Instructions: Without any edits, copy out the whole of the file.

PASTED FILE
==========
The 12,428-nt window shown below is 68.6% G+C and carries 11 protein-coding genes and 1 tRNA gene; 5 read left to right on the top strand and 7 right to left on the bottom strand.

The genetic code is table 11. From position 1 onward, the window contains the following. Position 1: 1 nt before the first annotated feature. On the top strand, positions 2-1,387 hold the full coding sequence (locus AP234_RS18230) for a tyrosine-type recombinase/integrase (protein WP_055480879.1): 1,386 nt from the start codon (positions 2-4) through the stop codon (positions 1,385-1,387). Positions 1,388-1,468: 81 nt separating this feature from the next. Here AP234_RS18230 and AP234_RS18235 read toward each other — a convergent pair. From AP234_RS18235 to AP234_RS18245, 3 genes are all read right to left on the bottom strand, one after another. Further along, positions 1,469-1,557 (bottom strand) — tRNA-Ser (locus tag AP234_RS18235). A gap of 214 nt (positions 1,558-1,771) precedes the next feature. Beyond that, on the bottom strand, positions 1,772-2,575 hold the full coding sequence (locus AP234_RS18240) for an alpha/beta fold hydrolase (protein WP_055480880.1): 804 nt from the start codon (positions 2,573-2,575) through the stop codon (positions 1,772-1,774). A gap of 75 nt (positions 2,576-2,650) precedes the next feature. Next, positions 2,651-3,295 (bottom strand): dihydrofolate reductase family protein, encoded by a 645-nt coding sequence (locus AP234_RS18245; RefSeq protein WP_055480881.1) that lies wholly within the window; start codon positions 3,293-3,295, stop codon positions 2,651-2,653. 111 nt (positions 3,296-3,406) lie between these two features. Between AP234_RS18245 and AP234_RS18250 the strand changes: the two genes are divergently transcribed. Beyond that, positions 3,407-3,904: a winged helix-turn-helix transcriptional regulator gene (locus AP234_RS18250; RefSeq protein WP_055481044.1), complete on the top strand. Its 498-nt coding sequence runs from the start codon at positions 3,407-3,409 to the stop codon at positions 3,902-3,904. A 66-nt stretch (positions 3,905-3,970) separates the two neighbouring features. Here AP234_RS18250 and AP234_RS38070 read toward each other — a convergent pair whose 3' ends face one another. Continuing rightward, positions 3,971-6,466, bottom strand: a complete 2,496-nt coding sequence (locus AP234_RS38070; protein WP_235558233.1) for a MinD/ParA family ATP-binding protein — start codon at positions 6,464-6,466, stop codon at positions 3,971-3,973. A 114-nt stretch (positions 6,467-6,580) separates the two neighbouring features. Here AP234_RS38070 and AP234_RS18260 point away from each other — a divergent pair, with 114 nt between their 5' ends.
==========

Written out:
The 12,428-nt window shown below is 68.6% G+C and carries 11 protein-coding genes and 1 tRNA gene; 5 read left to right on the top strand and 7 right to left on the bottom strand.

The genetic code is table 11. From position 1 onward, the window contains the following. Position 1: 1 nt before the first annotated feature. On the top strand, positions 2-1,387 hold the full coding sequence (locus AP234_RS18230) for a tyrosine-type recombinase/integrase (protein WP_055480879.1): 1,386 nt from the start codon (positions 2-4) through the stop codon (positions 1,385-1,387). Positions 1,388-1,468: 81 nt separating this feature from the next. Here AP234_RS18230 and AP234_RS18235 read toward each other — a convergent pair. From AP234_RS18235 to AP234_RS18245, 3 genes are all read right to left on the bottom strand, one after another. Further along, positions 1,469-1,557 (bottom strand) — tRNA-Ser (locus tag AP234_RS18235). A gap of 214 nt (positions 1,558-1,771) precedes the next feature. Beyond that, on the bottom strand, positions 1,772-2,575 hold the full coding sequence (locus AP234_RS18240) for an alpha/beta fold hydrolase (protein WP_055480880.1): 804 nt from the start codon (positions 2,573-2,575) through the stop codon (positions 1,772-1,774). A gap of 75 nt (positions 2,576-2,650) precedes the next feature. Next, positions 2,651-3,295 (bottom strand): dihydrofolate reductase family protein, encoded by a 645-nt coding sequence (locus AP234_RS18245; RefSeq protein WP_055480881.1) that lies wholly within the window; start codon positions 3,293-3,295, stop codon positions 2,651-2,653. 111 nt (positions 3,296-3,406) lie between these two features. Between AP234_RS18245 and AP234_RS18250 the strand changes: the two genes are divergently transcribed. Beyond that, positions 3,407-3,904: a winged helix-turn-helix transcriptional regulator gene (locus AP234_RS18250; RefSeq protein WP_055481044.1), complete on the top strand. Its 498-nt coding sequence runs from the start codon at positions 3,407-3,409 to the stop codon at positions 3,902-3,904. A 66-nt stretch (positions 3,905-3,970) separates the two neighbouring features. Here AP234_RS18250 and AP234_RS38070 read toward each other — a convergent pair whose 3' ends face one another. Continuing rightward, positions 3,971-6,466, bottom strand: a complete 2,496-nt coding sequence (locus AP234_RS38070; protein WP_235558233.1) for a MinD/ParA family ATP-binding protein — start codon at positions 6,464-6,466, stop codon at positions 3,971-3,973. A 114-nt stretch (positions 6,467-6,580) separates the two neighbouring features. Here AP234_RS38070 and AP234_RS18260 point away from each other — a divergent pair, with 114 nt between their 5' ends.